'This year (1068/1657-8) travelling [to Bilad al-Sudan] by way of Nubia was taken up by Fur and Tunjur (?) merchants and this year a group [of them] travelled from Egypt through the land of the Nubians making for Borno via the the land of al-Sulayh whose people were recently converted to Islam.'[9]

The 'land of al-Sulayh' is clearly a reference to the state founded by 'Abd al-Karim b. Jame, the founder and first sultan of Wadai, one of whose epithets was Salih (or Saliyeh) and hence 'Dar Salih' one of the numerous variant names for the state, others being Dar Mobba or Maba, Borgu or Bergo etc. There is, surprisingly, no reference to M-J. Tubiana's Abd al-Karim, propagateur de l'Islam et fondateur du royaume de Ouaddai (Paris l978), which deals with the foundation of the sultanate and its capital. Lebeuf and Kirsch make mention of certain associates of 'Abd al-Karim b. Jame, among whom is a certain Dede. It should be noted that a Shaykh Dede was involved in the building of the palace at Massenya in Bagirmi.[10] A Shaykh Waldede was the companion of Shaykh Muhammad Jarmi al-Tariqi (i.e. the Tuareg), often cited as 'Abd al-Karim's teacher. Most of these men seem to have had some link with the Fulani community of Bidderi in Bagirmi and with Kalumbardo in Borno.[11] Unfortunately we do not have the space to explore further, but there must certainly be more than simple coincidence in these events.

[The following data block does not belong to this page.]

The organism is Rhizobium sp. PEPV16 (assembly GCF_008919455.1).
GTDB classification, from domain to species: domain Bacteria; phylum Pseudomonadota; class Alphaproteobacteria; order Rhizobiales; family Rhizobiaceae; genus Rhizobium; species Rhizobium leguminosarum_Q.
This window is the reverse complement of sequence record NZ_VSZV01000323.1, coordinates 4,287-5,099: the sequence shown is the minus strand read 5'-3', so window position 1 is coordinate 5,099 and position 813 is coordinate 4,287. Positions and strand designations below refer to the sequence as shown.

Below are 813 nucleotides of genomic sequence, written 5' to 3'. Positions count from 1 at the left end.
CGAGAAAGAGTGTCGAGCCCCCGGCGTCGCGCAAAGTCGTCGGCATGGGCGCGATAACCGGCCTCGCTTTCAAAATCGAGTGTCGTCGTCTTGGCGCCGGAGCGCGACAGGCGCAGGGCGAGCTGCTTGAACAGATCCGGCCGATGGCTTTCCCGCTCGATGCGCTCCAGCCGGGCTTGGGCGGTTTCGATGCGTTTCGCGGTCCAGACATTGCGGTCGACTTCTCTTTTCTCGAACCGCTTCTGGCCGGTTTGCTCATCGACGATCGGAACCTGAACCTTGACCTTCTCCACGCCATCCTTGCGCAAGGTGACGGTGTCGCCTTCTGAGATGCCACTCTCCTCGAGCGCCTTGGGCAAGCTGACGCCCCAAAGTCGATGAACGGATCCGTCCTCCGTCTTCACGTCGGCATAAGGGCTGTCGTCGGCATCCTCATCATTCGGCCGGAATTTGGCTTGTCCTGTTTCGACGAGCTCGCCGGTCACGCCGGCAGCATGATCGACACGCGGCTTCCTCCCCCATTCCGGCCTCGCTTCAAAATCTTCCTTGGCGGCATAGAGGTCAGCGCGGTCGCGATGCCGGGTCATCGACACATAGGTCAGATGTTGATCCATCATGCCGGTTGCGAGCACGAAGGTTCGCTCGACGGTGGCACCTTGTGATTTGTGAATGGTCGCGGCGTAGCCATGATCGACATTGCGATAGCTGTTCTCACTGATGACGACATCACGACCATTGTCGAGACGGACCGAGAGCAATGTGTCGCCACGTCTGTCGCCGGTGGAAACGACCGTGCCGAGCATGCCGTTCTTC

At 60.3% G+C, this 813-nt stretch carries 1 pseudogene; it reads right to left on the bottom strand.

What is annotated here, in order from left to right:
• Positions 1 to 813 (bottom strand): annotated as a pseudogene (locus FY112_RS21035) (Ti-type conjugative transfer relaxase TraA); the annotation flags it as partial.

Chapter Three is, in many ways, the most valuable section. It deals with the actual site of Wara and attempts to relate the authors' surveys with earlier work. They utilise aerial photos to distinguish features not visible on the ground and they attempt reconstructions. They also attempt to interpret the symbolic nature of the structures and plan and compare this with earlier work on the Kotoko towns and palaces. There is also a section on Mount Treya, the sacred hill that contains pre-Islamic remains and whose influence continued into the later period. Accession and fertility ceremonies seem to have survived into recent times. The very name Treya (Thurayya), meaning the Pleiades, links it with the agricultural calender.[12] Its sacred nature is indicated by the fact that Dr Vogel was executed for ascending the hill in 1855.[13] The royal cemetery and the mosque also receive careful treatment. One very interesting discovery was that many of the fired bricks carried makers' (?) marks. One brick in the mosque carried the date 1211 AH [1796 AD].